FIRs instigated through police or government intervention

The Ahmadi Community Representatives highlighted the fact that some FIRs are filed against Ahmadis by the police, whilst others follow the direct intervention of the Federal Government. The testimony provided by Rashid Ahmed to the mission (Appendix A) provides an example of this practice, in which Mr Ahmed was charged with blasphemy under an FIR registered on 22 May 1989 on the order of the Home Secretary of the Provincial Government, Punjab. The mission were also shown a variety of examples of this practice by the Ahmadi Community Representatives: an FIR dated 15 December 1989, filed by the Station House Officer in Rabwah, which is against the entire population of Rabwah (accused under 298c of practising Islamic social etiquettes and worship. See Appendix B3: Police report (FIR) against the entire population of Rabwah, 15 December 1989); a June 2006 FIR filed by the District Police Officer (DPO) against Latif Butt FIR 21/06 for preaching; and a recent circular issued by the Ministry of Interior. The circular requests provincial authorities to take immediate action against the circulation of Ahmadi literature. The document is dated 8 May 2006 and is from the Ministry of Interior, Government of Pakistan addressed to Home Secretaries of four provinces — Punjab, Singh, Balochistan and North West Frontier Province (NWFP) — and provincial police officers. The circular asks the recipients to take action against Ahmadi activities involving the distribution of letters and newspapers, propagation of the Ahmadi faith, and collecting funds. The mission were also shown a second circular, dated 8 June 2006, addressed to the Deputy Inspector General of Police Karachi (with copies to Station House Officers, Karachi). This second document states that the contents of the circular has been duly noted and instructions have been given to Station House Officers to take immediate action, including preventative measures (see Appendix B4: Circulars from the Ministry of Interior, Government of Pakistan, 8 May 2006 and 8 June 2006).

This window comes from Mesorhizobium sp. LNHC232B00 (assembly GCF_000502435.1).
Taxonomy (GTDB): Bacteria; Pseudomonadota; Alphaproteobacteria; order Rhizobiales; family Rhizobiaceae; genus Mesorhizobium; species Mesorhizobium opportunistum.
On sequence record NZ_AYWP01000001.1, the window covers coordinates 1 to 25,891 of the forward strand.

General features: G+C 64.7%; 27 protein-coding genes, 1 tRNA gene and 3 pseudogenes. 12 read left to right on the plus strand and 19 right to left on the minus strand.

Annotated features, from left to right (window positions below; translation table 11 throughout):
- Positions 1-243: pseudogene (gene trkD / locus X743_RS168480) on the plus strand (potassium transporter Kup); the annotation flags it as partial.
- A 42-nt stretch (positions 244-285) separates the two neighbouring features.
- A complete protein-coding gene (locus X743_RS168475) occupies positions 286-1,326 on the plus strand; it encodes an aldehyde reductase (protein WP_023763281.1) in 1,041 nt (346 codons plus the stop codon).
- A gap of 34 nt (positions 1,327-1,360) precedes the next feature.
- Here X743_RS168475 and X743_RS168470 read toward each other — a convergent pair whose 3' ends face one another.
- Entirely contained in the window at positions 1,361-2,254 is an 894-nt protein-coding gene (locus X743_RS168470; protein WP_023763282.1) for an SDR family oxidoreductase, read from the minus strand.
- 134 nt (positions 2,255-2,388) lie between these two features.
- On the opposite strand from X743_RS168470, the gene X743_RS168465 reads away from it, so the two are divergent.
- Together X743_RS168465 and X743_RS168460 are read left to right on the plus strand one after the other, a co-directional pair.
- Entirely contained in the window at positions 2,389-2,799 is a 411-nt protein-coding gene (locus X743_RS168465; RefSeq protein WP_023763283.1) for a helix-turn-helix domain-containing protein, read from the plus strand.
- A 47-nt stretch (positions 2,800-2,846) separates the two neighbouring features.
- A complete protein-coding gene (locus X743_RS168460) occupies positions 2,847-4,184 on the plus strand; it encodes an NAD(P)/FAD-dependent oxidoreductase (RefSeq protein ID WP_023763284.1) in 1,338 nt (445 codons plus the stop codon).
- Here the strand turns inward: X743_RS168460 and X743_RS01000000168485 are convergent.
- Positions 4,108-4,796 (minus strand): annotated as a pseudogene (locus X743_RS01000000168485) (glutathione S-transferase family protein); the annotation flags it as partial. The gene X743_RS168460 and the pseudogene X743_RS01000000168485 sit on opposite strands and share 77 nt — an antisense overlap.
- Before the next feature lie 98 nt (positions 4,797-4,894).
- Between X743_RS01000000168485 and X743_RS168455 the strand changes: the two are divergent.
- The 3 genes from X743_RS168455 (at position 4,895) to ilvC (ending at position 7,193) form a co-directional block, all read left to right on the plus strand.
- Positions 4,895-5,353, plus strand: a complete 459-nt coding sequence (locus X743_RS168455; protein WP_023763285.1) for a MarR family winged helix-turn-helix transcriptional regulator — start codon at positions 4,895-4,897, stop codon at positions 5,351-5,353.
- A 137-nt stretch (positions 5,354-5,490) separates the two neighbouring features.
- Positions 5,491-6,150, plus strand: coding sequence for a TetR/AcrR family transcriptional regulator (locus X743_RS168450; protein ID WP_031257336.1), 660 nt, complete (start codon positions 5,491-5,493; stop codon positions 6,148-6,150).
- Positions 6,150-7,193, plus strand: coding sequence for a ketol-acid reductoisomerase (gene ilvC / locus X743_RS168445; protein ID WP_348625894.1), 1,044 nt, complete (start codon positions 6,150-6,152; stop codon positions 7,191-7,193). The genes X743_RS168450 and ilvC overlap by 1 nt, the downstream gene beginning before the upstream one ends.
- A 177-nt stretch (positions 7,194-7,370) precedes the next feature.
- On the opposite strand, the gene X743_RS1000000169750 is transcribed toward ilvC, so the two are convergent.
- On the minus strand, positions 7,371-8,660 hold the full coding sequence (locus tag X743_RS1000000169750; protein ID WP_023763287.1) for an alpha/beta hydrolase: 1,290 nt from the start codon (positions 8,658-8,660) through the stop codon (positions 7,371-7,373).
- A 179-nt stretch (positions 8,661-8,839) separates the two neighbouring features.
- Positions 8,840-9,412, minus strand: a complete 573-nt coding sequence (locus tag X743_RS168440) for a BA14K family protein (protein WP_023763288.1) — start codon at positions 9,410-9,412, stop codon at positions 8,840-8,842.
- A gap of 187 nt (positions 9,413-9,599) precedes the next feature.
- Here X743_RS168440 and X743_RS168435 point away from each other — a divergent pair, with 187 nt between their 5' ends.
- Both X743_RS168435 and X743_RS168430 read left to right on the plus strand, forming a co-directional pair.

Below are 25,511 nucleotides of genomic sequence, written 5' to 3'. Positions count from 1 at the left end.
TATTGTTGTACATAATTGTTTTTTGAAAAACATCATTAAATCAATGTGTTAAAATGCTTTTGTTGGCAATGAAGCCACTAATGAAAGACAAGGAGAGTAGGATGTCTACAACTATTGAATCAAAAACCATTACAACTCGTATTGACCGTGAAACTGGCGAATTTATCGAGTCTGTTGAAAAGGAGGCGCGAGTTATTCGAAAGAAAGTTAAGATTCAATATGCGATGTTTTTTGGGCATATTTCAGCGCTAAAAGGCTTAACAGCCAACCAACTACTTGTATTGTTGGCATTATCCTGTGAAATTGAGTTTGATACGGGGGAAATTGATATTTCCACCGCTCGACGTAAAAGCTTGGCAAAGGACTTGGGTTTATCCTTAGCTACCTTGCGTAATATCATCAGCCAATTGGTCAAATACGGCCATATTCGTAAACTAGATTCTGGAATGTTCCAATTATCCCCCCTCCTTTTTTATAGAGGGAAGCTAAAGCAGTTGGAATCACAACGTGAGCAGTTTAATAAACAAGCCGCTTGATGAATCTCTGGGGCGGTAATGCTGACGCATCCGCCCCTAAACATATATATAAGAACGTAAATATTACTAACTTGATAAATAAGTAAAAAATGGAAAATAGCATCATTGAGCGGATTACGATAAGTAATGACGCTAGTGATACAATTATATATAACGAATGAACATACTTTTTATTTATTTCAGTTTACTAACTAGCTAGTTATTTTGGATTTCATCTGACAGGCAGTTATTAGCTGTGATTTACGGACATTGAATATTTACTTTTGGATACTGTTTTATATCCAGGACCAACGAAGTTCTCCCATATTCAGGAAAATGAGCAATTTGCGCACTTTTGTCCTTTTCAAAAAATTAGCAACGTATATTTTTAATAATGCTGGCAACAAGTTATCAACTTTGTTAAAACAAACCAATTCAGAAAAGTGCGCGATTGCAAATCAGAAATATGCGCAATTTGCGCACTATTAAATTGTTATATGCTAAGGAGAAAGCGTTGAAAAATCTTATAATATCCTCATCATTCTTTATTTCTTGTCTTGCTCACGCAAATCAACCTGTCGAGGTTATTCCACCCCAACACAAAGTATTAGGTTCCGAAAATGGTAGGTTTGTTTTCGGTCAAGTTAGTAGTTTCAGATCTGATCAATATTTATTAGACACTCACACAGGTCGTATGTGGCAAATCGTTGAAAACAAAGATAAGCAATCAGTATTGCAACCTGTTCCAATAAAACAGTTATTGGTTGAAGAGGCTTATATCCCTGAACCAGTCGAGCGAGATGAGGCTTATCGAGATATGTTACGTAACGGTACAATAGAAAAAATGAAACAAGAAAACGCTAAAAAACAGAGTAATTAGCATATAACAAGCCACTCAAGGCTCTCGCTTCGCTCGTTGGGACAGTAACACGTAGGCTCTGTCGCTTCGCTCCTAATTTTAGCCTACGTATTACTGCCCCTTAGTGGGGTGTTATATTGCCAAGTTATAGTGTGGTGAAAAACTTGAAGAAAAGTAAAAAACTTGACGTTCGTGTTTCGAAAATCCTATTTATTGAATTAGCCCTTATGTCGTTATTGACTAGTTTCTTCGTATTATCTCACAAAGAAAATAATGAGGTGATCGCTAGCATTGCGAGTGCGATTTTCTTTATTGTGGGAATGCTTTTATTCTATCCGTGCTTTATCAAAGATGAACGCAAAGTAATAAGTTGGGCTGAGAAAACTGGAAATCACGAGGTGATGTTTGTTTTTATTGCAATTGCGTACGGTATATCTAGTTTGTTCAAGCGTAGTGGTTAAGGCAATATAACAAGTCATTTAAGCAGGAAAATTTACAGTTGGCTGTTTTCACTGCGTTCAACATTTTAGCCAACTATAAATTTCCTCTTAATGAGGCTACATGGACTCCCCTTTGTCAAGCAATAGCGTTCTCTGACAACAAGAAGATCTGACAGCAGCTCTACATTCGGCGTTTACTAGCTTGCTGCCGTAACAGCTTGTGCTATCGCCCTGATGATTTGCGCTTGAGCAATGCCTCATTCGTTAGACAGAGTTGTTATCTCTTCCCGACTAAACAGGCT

The mission asked DSP Tatla (Rabwah) about the circular. DSP Tatla explained that he had received the circular from the Ministry of the Interior and that it is normal to receive such circulars from the Government. In this instance, an FIR was issued in September 2006 as a result of the circular, citing the Ahmadi newspaper ‘Alfazal’ for printing ‘objectionable material’ (see Appendix B9: Press report of closure of Alfazal, September 2006). DPO Salimi (in Jhang), however, was not aware of the circular and doubted its authenticity: he stated that it was not uncommon to see forged letters. He had not received this particular circular, but had only been in post since the middle of September. Referring to the Alfazal incident, the Ahmadi Community Representatives noted that the FIR resulting in the closure of the newspaper was ordered by the Assistant Inspector General of Police (Operations) acting on the government's initiative. There was no civilian complainant involved. The case was listed as FIR No. 480/06 dated 9 September 2006 at Chenab Nagar Police Station, District Jhang. The FIR states that the Alfazal promotes hatred and injures the feelings of Muslims; however, the FIR does not specify any extracts from the newspaper that are defined as objectionable. The Community Representatives told the mission that on 9th September 2006 the offices of Alfazal were raided by the police. The editor, publisher and printer were not present at the offices but the police arrested two men not connected with the newspaper. In a further raid at his home Mr Sultan Ahmad Dogar, a printer, was arrested. Two days after his arrest Mr Dogar was presented before the Anti-terrorism Court in Faisalabad. The Judge ordered his return in a week and he was remanded. On 18 September Mr Dogar was refused bail and a hearing date of 25 September was set for trial. On 25 September the case did not proceed and Mr Dogar was remanded again until 4 October. As of October 2006 the case is still pending and Mr Dogar remains on remand. (See Appendix B10 Translation of FIR 480/06, provided by the Ahmadi Community, Rabwah; and B9: Press report of closure of Alfazal, September 2006).